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 NIH Human Embryonic
 Stem Cell Culture
 Training Course

 Next course date:
March 6-15, 2007


Click here to view a Time-Lapse Video of Human Neural Stem Cells

Click picture to view a time-lapse video of human neural stem cells.

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The National Human Neural Stem Cell Resource provides neural stem cells harvested from the post-natal, post-mortem, human and animal brain to the research community for stem cell research. Several brain areas as well as cultures from normal and genetically mutant specimens are represented in the Resource. Cells derived from other organ systems are also available.

Stem cell research will increase our understanding of the nervous system and may allow us to develop treatments for currently incurable brain diseases and injuries.

The Resource encourages stem cell research for the study of these neural stem cells as potential transplantable tissue for the repair of injury such as that sustained during traumatic brain injury or stroke, for the repair of pathological processes such as those seen in the neurogenetic diseases Hurler's disease or Leigh's disease, or for repair of neurodegenerative processes such as those seen in Parkinson's or Alzheimer Diseases.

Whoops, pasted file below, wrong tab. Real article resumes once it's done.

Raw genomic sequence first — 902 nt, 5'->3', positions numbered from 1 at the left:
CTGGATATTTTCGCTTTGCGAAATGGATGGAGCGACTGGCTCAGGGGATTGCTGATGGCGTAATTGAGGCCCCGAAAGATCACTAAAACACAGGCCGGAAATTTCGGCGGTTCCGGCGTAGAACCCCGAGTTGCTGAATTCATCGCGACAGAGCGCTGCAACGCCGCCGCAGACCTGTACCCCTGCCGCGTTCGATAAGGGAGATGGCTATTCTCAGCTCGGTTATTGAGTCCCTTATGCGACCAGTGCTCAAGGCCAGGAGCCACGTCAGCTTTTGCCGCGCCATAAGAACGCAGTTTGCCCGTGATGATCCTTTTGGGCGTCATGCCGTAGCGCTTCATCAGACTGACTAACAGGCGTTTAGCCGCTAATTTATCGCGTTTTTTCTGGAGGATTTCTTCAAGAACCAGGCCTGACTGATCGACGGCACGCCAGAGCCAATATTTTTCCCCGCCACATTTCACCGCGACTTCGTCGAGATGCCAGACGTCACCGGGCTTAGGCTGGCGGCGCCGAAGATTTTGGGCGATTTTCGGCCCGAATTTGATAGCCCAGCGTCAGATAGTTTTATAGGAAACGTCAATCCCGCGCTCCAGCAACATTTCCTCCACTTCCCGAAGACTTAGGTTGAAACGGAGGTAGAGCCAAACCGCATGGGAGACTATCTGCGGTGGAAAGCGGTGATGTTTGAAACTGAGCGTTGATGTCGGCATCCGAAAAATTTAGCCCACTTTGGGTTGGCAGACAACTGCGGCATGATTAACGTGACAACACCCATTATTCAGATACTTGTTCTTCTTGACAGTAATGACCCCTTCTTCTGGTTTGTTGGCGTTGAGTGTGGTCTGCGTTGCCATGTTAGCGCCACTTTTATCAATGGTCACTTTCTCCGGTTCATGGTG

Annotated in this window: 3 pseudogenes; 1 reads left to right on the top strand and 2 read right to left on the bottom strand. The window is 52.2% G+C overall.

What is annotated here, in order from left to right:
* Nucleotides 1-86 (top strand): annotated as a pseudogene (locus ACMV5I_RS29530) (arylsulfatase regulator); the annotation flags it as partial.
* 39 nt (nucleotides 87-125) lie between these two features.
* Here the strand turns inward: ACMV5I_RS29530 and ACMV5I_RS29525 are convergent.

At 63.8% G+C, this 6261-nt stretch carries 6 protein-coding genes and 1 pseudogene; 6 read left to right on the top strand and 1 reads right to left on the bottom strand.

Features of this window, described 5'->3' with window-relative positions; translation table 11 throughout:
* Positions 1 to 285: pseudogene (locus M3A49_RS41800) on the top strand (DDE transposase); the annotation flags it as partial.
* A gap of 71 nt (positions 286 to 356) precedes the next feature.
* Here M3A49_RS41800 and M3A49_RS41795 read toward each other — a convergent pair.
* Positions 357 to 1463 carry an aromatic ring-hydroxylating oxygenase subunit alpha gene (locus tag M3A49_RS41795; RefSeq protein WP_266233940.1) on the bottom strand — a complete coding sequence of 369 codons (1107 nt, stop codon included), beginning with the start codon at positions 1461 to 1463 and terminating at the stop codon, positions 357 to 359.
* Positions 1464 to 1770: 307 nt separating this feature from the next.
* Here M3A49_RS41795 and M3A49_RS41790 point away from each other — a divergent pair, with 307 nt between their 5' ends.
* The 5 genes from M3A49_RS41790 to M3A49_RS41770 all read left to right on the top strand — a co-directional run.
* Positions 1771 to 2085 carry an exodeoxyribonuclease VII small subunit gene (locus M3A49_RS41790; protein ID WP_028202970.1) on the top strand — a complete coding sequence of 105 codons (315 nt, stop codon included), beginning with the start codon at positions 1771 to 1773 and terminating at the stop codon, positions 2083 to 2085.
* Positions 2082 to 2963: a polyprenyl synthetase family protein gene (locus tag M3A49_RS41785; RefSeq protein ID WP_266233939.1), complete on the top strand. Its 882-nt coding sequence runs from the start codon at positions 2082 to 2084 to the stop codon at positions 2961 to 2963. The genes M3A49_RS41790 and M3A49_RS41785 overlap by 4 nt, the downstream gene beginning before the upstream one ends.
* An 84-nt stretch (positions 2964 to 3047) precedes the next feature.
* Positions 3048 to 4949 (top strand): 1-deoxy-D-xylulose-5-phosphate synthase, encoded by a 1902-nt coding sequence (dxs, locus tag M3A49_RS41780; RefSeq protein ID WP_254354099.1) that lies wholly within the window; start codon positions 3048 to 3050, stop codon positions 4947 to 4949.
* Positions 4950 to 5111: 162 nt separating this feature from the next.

In addition, the stem cells should be used for stem cell research aimed at the detailed study of mechanisms of neural differentiation and transdifferentiation and the genetic and environmental signals that direct the specialization of the cells into particular cell types.

Philip H. Schwartz, Ph.D., Director
[email protected]

picture of stem cells used in research

A) A primary culture of proliferating cells showed a high proportion of nestin (red) to GFAP (blue) staining in monolayer culture; co-staining was relatively frequent (10x).

B) Budding neurosphere showed nestin cells (red) at the circumference with a much higher proportion of GFAP (blue) to nestin in the interior of the sphere (10x).

C) Nestin (green) and Sox2 (red) staining in proliferating hNPCs (40x). Arrows show occasional nestin-negative/Sox2-positive cells.

D) Doublecortin (DCX) staining of hNPCs revealed a subpopulation of small, 5 - 10 um diameter, DCX-positive (green) cells against a phase-contrast background (40x).


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